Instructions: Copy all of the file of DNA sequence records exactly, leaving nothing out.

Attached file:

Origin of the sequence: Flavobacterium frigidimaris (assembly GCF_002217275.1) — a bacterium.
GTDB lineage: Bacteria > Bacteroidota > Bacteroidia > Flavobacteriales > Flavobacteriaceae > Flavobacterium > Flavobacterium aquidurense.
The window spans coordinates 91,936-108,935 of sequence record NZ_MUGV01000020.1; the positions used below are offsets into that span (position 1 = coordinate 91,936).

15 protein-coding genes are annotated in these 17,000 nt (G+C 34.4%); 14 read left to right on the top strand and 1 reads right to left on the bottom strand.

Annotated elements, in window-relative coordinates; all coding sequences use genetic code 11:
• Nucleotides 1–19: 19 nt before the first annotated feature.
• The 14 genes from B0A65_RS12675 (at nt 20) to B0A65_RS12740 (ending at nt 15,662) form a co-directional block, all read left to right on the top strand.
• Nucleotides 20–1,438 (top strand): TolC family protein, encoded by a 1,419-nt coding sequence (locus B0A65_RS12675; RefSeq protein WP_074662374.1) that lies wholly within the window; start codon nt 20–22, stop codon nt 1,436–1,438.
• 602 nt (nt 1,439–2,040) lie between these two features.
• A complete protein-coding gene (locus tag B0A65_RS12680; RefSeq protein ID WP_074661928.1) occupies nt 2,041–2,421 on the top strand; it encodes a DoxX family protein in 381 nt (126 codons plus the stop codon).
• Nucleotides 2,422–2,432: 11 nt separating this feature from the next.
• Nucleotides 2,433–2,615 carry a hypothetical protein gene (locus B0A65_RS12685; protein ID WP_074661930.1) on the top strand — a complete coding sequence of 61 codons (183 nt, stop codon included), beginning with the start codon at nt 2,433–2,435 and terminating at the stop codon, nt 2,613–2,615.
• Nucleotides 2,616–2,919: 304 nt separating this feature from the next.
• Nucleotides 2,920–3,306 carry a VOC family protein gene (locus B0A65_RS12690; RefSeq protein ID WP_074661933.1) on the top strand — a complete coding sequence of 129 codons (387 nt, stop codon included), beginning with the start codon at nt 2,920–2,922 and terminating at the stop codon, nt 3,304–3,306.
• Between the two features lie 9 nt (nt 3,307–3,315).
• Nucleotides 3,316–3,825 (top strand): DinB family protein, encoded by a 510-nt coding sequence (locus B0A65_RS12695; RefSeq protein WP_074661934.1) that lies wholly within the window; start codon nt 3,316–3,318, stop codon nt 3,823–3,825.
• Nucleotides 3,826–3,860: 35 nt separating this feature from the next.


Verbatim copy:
Origin of the sequence: Flavobacterium frigidimaris (assembly GCF_002217275.1) — a bacterium.
GTDB lineage: Bacteria > Bacteroidota > Bacteroidia > Flavobacteriales > Flavobacteriaceae > Flavobacterium > Flavobacterium aquidurense.
The window spans coordinates 91,936-108,935 of sequence record NZ_MUGV01000020.1; the positions used below are offsets into that span (position 1 = coordinate 91,936).

15 protein-coding genes are annotated in these 17,000 nt (G+C 34.4%); 14 read left to right on the top strand and 1 reads right to left on the bottom strand.

Annotated elements, in window-relative coordinates; all coding sequences use genetic code 11:
• Nucleotides 1–19: 19 nt before the first annotated feature.
• The 14 genes from B0A65_RS12675 (at nt 20) to B0A65_RS12740 (ending at nt 15,662) form a co-directional block, all read left to right on the top strand.
• Nucleotides 20–1,438 (top strand): TolC family protein, encoded by a 1,419-nt coding sequence (locus B0A65_RS12675; RefSeq protein WP_074662374.1) that lies wholly within the window; start codon nt 20–22, stop codon nt 1,436–1,438.
• 602 nt (nt 1,439–2,040) lie between these two features.
• A complete protein-coding gene (locus tag B0A65_RS12680; RefSeq protein ID WP_074661928.1) occupies nt 2,041–2,421 on the top strand; it encodes a DoxX family protein in 381 nt (126 codons plus the stop codon).
• Nucleotides 2,422–2,432: 11 nt separating this feature from the next.
• Nucleotides 2,433–2,615 carry a hypothetical protein gene (locus B0A65_RS12685; protein ID WP_074661930.1) on the top strand — a complete coding sequence of 61 codons (183 nt, stop codon included), beginning with the start codon at nt 2,433–2,435 and terminating at the stop codon, nt 2,613–2,615.
• Nucleotides 2,616–2,919: 304 nt separating this feature from the next.
• Nucleotides 2,920–3,306 carry a VOC family protein gene (locus B0A65_RS12690; RefSeq protein ID WP_074661933.1) on the top strand — a complete coding sequence of 129 codons (387 nt, stop codon included), beginning with the start codon at nt 2,920–2,922 and terminating at the stop codon, nt 3,304–3,306.
• Between the two features lie 9 nt (nt 3,307–3,315).
• Nucleotides 3,316–3,825 (top strand): DinB family protein, encoded by a 510-nt coding sequence (locus B0A65_RS12695; RefSeq protein WP_074661934.1) that lies wholly within the window; start codon nt 3,316–3,318, stop codon nt 3,823–3,825.
• Nucleotides 3,826–3,860: 35 nt separating this feature from the next.